So much has happened since the day when we decided to construct our first 3D skeleton, the latter my son’s terminology for a complete articulated skeleton, as opposed to his initial attempts comprising of bones stuck to a piece of paper. He was six years old when his pet rabbit died and he wondered with childlike innocence if he could not keep a part of the animal. That animal probably served as catalyst for taking the hobby to the level of articulated skeleton construction. In a very short space of time his hobby engulfed our house, with skeletons spilling from his room into my study and from there to the rest of our homestead. Eventually we were forced to acquire a hobby-house in our back garden – a good few meters away from the house. We now had a “production site” complete with maceration and bleaching drums, as well as an array of cutting and scraping equipment. The only problem was that our mini-factory did not solve the problem of space shortage for storage/exhibiting the completed specimens. In fact, by de-bottlenecking the “production facility”, the shortage of available room was swiftly exasperated. It was at this stage when a stroke of luck happened. My niece told her schoolteacher of the hobby, who in turn relayed it to a journalist from a regional newspaper. Subsequently the RKS story got coverage in a Sunday newspaper and eventually found its way to national TV. During one of the interviews my son expressed his dream to have his own museum where his skeleton collection could be exhibited. On hearing this, the owner of Butterfly World Tropical Garden near Stellenbosch, offered us the opportunity to exhibit there on a permanent basis. A dream was realised. Butterfly World was founded in 1996, with the initial focus on butterflies but has since morphed into a tropical garden serving as a home for destitute wild animals that cannot be re-introduced into the wild. While most of RKS’s work may be viewed at Butterfly World, an additional display will soon be opened at the Two Oceans Aquarium in Cape Town.
I should mention that while I was initially simply supporting my son in his hobby, I gradually became engrossed by it until finally I had to admit to myself that I hijacked it. I think skeletal structures fascinates me because it is a constant reminder of the connection between present and past. When considering for example the eardrum (bulla) of whale or dolphin, the relation to land animals is glaringly evident and the role of natural selection in the evolutionary developmental cycle almost obvious. Closer inspection of skeletons shows fascinating similarities and subtle skeletal differences between animals and even between different animal classes. While fish moves their bodies from side to side in a similar way that snakes do, dolphins and whales propel their bodies forward with an up-and-down vertical motion, similar to that of a cheetah or jackal. Likewise, amphibians like frogs’ scapula and skulls bares similarities to those of certain reptilian species. Consider the vertebrae of any unknown animal and certain tell-tale signs will point to a specific animal class and sometimes even species. The bones tell a story. A story of millions of years of evolutionary change; of natural selection shaping things to the current state of life on earth. We only have to observe our own bodies to find evidence leading to ancestors of a distant past. The useless small tailbone or coccyx all Homo sapiens possess serves zero purpose - a vestige of our ancestors of millennia ago still present in our modern make-up. Fascinating indeed.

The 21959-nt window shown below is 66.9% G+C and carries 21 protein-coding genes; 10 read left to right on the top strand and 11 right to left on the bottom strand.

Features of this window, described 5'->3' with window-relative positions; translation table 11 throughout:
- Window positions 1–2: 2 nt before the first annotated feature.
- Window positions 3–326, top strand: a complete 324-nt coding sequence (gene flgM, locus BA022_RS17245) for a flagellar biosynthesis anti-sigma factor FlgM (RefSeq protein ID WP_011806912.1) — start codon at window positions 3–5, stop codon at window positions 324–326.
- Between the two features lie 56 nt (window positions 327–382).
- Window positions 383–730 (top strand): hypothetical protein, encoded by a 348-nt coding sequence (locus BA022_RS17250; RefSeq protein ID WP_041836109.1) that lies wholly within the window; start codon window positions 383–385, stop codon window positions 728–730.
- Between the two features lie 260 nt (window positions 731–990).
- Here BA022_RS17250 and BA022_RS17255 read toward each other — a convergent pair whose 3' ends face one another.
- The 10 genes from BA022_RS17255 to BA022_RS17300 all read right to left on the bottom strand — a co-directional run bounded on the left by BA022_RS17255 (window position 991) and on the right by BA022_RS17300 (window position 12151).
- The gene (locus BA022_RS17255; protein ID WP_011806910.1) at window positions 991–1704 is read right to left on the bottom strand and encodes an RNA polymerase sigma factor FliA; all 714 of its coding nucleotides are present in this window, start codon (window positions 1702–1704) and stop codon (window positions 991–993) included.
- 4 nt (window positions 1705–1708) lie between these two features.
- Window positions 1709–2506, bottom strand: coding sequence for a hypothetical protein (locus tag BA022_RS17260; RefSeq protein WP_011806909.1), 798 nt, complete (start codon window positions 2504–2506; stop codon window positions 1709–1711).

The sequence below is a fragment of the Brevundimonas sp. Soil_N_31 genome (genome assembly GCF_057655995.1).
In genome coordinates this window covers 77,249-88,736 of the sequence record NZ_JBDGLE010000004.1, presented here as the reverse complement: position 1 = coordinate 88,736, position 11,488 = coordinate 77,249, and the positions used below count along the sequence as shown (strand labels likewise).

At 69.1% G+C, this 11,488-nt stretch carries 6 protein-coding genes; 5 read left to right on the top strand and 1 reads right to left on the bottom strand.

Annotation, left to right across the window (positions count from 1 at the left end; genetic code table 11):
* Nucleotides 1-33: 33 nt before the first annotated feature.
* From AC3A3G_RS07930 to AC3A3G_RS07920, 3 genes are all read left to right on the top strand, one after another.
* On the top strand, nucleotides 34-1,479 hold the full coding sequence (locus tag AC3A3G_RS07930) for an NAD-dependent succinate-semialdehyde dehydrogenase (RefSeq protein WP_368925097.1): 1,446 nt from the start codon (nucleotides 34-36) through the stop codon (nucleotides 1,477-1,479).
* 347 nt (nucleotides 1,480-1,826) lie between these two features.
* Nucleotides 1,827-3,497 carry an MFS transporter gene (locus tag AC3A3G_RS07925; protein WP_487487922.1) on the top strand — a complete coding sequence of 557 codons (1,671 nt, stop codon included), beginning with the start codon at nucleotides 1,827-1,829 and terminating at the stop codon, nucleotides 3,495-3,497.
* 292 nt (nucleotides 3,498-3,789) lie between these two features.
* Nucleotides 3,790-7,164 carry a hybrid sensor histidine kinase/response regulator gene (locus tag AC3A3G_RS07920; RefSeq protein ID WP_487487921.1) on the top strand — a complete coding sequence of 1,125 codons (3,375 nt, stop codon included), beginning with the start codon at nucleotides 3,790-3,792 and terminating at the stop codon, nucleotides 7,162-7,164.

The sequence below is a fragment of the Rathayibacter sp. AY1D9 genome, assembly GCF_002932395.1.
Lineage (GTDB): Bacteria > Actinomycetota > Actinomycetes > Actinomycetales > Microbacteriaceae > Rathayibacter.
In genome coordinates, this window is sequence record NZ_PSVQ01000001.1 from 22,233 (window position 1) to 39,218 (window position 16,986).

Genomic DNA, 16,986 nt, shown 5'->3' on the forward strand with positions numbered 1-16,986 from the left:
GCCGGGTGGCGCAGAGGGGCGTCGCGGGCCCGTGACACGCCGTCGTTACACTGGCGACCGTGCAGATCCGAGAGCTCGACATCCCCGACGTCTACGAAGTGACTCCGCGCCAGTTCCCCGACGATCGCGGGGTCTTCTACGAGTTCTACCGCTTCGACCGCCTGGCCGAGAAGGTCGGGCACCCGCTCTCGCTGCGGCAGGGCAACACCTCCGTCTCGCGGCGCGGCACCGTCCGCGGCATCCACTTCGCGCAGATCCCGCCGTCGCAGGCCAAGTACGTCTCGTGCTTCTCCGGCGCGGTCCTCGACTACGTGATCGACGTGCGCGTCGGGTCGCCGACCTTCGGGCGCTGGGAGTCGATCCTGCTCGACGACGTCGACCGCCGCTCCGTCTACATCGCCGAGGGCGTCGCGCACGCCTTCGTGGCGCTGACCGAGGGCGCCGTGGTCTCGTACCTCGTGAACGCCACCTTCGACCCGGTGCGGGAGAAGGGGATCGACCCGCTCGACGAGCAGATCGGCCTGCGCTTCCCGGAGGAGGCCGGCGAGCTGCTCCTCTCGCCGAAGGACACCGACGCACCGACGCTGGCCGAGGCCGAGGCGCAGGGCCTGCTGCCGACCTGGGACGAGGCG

One of my personal observations on the skeleton journey, was how gaining knowledge leads to more questions. Knowledge open doors, but inevitable it also raises more unanswered questions. At the risk of sounding condescending, I cannot help wondering if this is not perhaps the reason why mainstream society shy’s away from gaining knowledge. Knowledge humbles us, making us realise how much more there is to know. The more we explore, the more questions arise. It is perhaps easier to avoid going down this daunting path. Easier not to question and easier not to extend our cranial matter to the point of uncomfortable questions. It is indeed easier to “explain” the unknown away with some supernatural explanation dreamt up by ancient individuals that knew infinitely less than the average 6-year old child of today. Carl Sagan once stated: “We live in a society exquisitely dependent on science and technology, in which hardly anyone knows anything about science and technology.” While this statement was made some decades ago, it is even truer for today. We live in a society where knowledge is more accessible than ever before in the history of humankind. Ignorance cannot serve as an excuse anymore. I often hear people closing a debate or discussion with a “well, that’s your opinion”. I regard this as a cop-out statement. In modern society we only have a right to an informed opinion and since information is readily accessible, we have no excuse not to be informed or at the very least be humble enough to learn from those who have gone through the effort of doing the legwork.
Back to the skeletons and the purpose of this blog. I hope this space can serve as a platform for knowledge exchange for ordinary individuals like myself yearning to learn from those with superior or specialist knowledge. I will attempt to place topics ranging from skeleton cleaning techniques, articulation and fossils, to studies on the adaptation of skeletal structures to facilitate movement in different animals. I will also pepper the blog with personal anecdotes related to a specific roadkill or skeleton; some of them sad, some comical, but hopefully all of them entertaining. We hope you will enjoy this journey with us.